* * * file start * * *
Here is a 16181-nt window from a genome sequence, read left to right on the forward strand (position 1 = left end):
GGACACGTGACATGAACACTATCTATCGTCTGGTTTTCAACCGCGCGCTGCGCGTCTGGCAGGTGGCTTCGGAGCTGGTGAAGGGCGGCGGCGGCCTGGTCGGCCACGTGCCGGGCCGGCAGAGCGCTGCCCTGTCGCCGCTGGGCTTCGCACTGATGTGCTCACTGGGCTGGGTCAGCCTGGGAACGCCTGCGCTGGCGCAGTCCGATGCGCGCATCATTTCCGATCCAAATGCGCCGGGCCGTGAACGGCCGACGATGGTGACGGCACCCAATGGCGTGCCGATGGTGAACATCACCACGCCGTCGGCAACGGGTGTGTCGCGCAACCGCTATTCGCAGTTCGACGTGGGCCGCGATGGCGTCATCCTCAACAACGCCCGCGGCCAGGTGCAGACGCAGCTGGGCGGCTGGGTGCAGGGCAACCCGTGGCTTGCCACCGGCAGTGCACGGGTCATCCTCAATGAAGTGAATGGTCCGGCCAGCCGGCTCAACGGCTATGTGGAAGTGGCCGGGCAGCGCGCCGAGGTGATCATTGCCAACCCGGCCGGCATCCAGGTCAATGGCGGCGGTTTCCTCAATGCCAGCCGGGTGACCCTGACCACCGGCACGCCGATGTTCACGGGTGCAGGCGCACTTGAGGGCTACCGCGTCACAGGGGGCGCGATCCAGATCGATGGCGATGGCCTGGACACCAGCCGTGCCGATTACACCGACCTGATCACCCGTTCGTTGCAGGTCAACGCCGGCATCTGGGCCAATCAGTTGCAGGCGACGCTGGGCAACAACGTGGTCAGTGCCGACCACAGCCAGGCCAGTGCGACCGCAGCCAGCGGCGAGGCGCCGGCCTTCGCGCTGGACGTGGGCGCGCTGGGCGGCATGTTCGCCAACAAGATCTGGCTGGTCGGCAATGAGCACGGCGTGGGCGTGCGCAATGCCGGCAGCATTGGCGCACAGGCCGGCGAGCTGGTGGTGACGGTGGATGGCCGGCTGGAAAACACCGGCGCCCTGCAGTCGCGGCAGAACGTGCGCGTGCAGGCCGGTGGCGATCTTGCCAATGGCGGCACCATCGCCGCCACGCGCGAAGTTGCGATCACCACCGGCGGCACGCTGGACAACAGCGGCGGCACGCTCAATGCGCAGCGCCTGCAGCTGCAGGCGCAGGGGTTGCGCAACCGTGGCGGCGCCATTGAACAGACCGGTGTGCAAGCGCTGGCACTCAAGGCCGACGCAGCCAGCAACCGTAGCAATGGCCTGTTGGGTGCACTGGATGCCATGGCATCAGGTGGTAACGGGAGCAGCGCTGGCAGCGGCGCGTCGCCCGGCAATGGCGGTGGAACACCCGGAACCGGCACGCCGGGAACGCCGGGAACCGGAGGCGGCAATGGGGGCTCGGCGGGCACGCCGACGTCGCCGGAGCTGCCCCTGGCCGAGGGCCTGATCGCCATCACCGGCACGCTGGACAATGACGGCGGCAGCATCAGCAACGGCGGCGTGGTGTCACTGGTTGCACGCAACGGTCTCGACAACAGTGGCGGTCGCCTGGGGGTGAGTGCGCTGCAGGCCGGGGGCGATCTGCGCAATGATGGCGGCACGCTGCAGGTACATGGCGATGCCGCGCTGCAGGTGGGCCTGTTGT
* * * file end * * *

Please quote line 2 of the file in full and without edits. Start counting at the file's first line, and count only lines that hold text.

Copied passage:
GGACACGTGACATGAACACTATCTATCGTCTGGTTTTCAACCGCGCGCTGCGCGTCTGGCAGGTGGCTTCGGAGCTGGTGAAGGGCGGCGGCGGCCTGGTCGGCCACGTGCCGGGCCGGCAGAGCGCTGCCCTGTCGCCGCTGGGCTTCGCACTGATGTGCTCACTGGGCTGGGTCAGCCTGGGAACGCCTGCGCTGGCGCAGTCCGATGCGCGCATCATTTCCGATCCAAATGCGCCGGGCCGTGAACGGCCGACGATGGTGACGGCACCCAATGGCGTGCCGATGGTGAACATCACCACGCCGTCGGCAACGGGTGTGTCGCGCAACCGCTATTCGCAGTTCGACGTGGGCCGCGATGGCGTCATCCTCAACAACGCCCGCGGCCAGGTGCAGACGCAGCTGGGCGGCTGGGTGCAGGGCAACCCGTGGCTTGCCACCGGCAGTGCACGGGTCATCCTCAATGAAGTGAATGGTCCGGCCAGCCGGCTCAACGGCTATGTGGAAGTGGCCGGGCAGCGCGCCGAGGTGATCATTGCCAACCCGGCCGGCATCCAGGTCAATGGCGGCGGTTTCCTCAATGCCAGCCGGGTGACCCTGACCACCGGCACGCCGATGTTCACGGGTGCAGGCGCACTTGAGGGCTACCGCGTCACAGGGGGCGCGATCCAGATCGATGGCGATGGCCTGGACACCAGCCGTGCCGATTACACCGACCTGATCACCCGTTCGTTGCAGGTCAACGCCGGCATCTGGGCCAATCAGTTGCAGGCGACGCTGGGCAACAACGTGGTCAGTGCCGACCACAGCCAGGCCAGTGCGACCGCAGCCAGCGGCGAGGCGCCGGCCTTCGCGCTGGACGTGGGCGCGCTGGGCGGCATGTTCGCCAACAAGATCTGGCTGGTCGGCAATGAGCACGGCGTGGGCGTGCGCAATGCCGGCAGCATTGGCGCACAGGCCGGCGAGCTGGTGGTGACGGTGGATGGCCGGCTGGAAAACACCGGCGCCCTGCAGTCGCGGCAGAACGTGCGCGTGCAGGCCGGTGGCGATCTTGCCAATGGCGGCACCATCGCCGCCACGCGCGAAGTTGCGATCACCACCGGCGGCACGCTGGACAACAGCGGCGGCACGCTCAATGCGCAGCGCCTGCAGCTGCAGGCGCAGGGGTTGCGCAACCGTGGCGGCGCCATTGAACAGACCGGTGTGCAAGCGCTGGCACTCAAGGCCGACGCAGCCAGCAACCGTAGCAATGGCCTGTTGGGTGCACTGGATGCCATGGCATCAGGTGGTAACGGGAGCAGCGCTGGCAGCGGCGCGTCGCCCGGCAATGGCGGTGGAACACCCGGAACCGGCACGCCGGGAACGCCGGGAACCGGAGGCGGCAATGGGGGCTCGGCGGGCACGCCGACGTCGCCGGAGCTGCCCCTGGCCGAGGGCCTGATCGCCATCACCGGCACGCTGGACAATGACGGCGGCAGCATCAGCAACGGCGGCGTGGTGTCACTGGTTGCACGCAACGGTCTCGACAACAGTGGCGGTCGCCTGGGGGTGAGTGCGCTGCAGGCCGGGGGCGATCTGCGCAATGATGGCGGCACGCTGCAGGTACATGGCGATGCCGCGCTGCAGGTGGGCCTGTTGT